“MVC will use these funds for veterans’ health and safety initiatives designated in House Bill 8,” said Kirchhof. “A portion of these funds will also be used to complete the Missouri Veterans Cemetery – Jacksonville columbarium wall.”

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Missouri’s Medical Marijuana Program Sees Huge Growth in First Year

A little less than a year after the state made its first medical marijuana sale, Missouri’s medical marijuana program has swelled to more than 140 dispensaries.

According to local television station FOX 2 NOW, the “state’s medical cannabis industry employs roughly 5,000 people” and sales have been strong.

“The sales revenue is pleasantly surprising,” Lyndall Fraker, director of the section of medical marijuana with the Missouri Department of Health and Senior Services, told the TV station. “At the end of July, we surpassed $91 million in sales.”

In 2018, voters in Missouri approved a constitutional amendment legalizing medical cannabis with more than 65 percent support. Proponents of the amendment called on the Show Me State to open at least 192 dispensaries, a threshold that Fraker said Missouri is likely to reach.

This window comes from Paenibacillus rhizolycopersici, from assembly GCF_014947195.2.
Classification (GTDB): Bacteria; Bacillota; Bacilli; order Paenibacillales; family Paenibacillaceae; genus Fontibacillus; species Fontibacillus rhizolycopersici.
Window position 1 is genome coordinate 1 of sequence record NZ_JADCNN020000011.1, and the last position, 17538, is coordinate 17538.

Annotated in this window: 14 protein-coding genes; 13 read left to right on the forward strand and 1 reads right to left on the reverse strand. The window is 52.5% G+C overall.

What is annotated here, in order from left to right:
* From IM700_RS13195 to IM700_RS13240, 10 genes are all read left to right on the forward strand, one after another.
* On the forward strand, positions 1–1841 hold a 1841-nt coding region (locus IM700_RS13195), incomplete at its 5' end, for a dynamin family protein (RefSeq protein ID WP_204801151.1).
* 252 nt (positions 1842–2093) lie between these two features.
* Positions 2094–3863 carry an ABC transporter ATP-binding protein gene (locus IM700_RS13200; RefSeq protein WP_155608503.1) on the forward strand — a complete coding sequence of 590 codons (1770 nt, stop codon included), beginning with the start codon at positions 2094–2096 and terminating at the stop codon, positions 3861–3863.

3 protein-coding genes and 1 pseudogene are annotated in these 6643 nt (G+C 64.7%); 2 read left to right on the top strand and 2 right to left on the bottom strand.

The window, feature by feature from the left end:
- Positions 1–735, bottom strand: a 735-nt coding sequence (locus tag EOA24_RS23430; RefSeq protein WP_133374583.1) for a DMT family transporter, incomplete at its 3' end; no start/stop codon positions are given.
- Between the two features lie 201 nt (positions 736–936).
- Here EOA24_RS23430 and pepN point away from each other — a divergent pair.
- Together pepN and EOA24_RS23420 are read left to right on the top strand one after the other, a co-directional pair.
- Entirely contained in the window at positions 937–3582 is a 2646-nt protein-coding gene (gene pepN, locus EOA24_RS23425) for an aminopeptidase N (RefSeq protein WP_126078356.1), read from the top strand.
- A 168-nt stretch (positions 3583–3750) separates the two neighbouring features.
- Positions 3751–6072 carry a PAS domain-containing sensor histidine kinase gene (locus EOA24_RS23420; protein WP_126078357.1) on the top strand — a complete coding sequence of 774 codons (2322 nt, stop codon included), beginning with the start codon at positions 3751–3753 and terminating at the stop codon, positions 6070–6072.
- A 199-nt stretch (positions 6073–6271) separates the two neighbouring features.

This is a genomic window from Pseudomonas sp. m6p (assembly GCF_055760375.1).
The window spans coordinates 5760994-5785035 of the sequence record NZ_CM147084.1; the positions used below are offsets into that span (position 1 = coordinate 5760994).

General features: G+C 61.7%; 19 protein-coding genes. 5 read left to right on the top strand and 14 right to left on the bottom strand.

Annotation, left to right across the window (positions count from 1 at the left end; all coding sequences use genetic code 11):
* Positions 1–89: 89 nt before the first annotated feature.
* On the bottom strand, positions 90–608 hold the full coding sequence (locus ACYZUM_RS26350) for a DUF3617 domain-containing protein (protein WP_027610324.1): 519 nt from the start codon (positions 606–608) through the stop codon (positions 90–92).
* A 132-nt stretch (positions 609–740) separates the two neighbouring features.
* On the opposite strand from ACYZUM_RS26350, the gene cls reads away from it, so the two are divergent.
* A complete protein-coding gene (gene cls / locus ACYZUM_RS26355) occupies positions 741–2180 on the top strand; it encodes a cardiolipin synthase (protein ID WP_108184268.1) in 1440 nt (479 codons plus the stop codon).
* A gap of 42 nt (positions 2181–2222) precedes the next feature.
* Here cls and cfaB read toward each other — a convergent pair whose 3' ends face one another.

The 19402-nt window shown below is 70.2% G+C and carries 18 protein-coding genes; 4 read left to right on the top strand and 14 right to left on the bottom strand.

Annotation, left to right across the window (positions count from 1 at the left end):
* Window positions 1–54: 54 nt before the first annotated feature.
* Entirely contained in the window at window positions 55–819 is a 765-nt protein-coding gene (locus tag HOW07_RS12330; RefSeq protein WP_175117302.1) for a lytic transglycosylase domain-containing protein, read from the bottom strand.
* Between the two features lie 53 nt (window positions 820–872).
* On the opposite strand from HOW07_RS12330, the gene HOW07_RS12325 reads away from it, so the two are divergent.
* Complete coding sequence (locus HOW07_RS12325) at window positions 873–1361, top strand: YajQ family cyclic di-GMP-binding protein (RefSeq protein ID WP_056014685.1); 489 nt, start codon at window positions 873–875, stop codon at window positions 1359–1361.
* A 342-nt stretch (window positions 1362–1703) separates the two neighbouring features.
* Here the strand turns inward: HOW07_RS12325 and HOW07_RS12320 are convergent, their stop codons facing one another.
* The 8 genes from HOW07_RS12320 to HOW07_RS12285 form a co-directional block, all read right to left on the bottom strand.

“The amendment that was voted on said that we should open the minimum number at least, which was 192 dispensaries,” Fraker said, as quoted by FOX 2 NOW. “As of today, we have 142 open. We’ve done the math, and based on the number of quantities that each patient can purchase each month, how much product it would take to serve the patient base, and we think we are going to be good for five or six years.”

In October of last year, Missouri’s first dispensaries opened their doors to long lines. With the success of the medical marijuana program, Missourians may be emboldened to take the next step and embrace legalization of recreational pot use.

Earlier this year, a Republican lawmaker in Missouri said it’s time for the state to go in that direction.